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To give birth to the ancient in a new time is creation.
edfec journey














The Red Book (Philemon)

But what is the resolution?

It is always something ancient and precisely because of this something new, for when something long since passed away comes back again in a changed world, it is new.

To give birth to the ancient in a new time is creation.

This is the creation of the new, and that redeems me.

Salvation is the resolution of the task. The task is to give birth to the old in a new time.

The soul of humanity is like the great wheel of the zodiac that rolls along the way:

Everything that comes up in a constant movement from below to the heights was already there.

There is no part of the wheel that does not come around again.

Hence everything that has been streams upward there, and what has been will be again.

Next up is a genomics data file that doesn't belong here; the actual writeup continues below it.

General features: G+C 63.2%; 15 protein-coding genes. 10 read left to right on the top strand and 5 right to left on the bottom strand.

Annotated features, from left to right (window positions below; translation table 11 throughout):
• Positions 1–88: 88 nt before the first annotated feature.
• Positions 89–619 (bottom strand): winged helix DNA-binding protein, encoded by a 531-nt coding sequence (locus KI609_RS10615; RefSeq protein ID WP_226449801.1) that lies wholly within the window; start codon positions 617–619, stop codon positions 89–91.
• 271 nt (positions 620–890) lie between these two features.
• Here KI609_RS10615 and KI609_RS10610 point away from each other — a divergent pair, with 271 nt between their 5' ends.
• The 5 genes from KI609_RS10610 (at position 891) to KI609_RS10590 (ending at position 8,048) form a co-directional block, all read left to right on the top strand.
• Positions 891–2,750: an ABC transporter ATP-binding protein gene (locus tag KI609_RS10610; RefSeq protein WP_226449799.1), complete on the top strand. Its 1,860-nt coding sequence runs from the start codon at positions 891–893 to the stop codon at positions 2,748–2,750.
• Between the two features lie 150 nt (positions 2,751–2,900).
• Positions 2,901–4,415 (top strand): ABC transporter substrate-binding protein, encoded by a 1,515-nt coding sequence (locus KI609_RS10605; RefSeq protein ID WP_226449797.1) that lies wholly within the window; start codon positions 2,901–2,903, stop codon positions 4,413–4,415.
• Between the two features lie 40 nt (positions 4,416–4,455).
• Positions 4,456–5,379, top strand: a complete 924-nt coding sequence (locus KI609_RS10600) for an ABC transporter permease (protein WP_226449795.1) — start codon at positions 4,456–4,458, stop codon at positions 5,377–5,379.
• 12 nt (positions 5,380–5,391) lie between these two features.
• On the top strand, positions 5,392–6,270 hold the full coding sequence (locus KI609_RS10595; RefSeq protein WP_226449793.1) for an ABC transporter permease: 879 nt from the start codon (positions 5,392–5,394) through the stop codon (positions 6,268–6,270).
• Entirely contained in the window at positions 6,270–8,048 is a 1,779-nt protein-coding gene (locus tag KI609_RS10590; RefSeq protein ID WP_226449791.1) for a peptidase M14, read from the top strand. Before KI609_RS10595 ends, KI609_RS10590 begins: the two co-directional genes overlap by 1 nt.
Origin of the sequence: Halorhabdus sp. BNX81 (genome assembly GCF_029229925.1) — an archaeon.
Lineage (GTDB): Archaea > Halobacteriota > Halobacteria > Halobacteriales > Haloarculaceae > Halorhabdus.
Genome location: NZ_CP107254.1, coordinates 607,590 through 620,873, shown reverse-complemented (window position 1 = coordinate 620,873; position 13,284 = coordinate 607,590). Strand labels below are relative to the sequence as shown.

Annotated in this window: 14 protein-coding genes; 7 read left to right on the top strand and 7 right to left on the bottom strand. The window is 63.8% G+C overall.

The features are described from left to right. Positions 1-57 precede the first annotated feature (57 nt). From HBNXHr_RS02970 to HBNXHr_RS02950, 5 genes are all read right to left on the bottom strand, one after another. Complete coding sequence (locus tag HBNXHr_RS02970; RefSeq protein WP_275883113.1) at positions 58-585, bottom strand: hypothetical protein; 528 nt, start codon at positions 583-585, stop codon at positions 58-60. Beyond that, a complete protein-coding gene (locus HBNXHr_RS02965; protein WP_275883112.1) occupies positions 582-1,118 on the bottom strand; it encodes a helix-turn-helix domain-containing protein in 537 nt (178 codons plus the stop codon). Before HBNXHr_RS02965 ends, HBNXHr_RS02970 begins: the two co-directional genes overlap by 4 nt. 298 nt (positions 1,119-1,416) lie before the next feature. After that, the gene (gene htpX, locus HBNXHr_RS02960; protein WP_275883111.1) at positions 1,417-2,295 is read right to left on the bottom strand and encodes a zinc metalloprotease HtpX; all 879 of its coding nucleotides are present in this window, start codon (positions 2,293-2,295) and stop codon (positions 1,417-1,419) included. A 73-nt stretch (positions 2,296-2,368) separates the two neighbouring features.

For these are all things which are the inborn properties of human nature. It belongs to the essence of forward movement that what was returns. [260]

Only the ignorant can marvel at this.

Yet the meaning does not lie in the eternal recurrence of the same. ~Carl Jung, The Red Book, The Way of the Cross, Page 311.

Footnote 260:

The Draft continues:

“Everything is forever the same and yet not, for the wheel rolls along on a long road. But the way leads through valleys and across mountains.

The movement of the wheel and the eternal recurrence of its parts is essential to the carriage, but meaning lies in the way.

Meaning is attained only through the wheel’s constant revolution and forward movement.

The recurrence of the past is inherent in forward movement. This can only baffle the ignorant person.

Ignorance makes us resist the necessary recurrence of the same, or greed allows the wheel to toss us up and away in its upward movement because we believe that we will rise ever higher with this part of the wheel.

But we will not rise higher, but deeper; ultimately we will be at the very bottom.

Thus praise standstill, since it shows you that you are not bound to the spokes like Ixion, but sit alongside the charioteer who will interpret the meaning of the way to you” (pp. 469-70).

In Greek mythology, Ixion was the son of Ares. He tried to seduce Hera, and Zeus punished him by binding him to a fiery wheel that rolled unceasingly.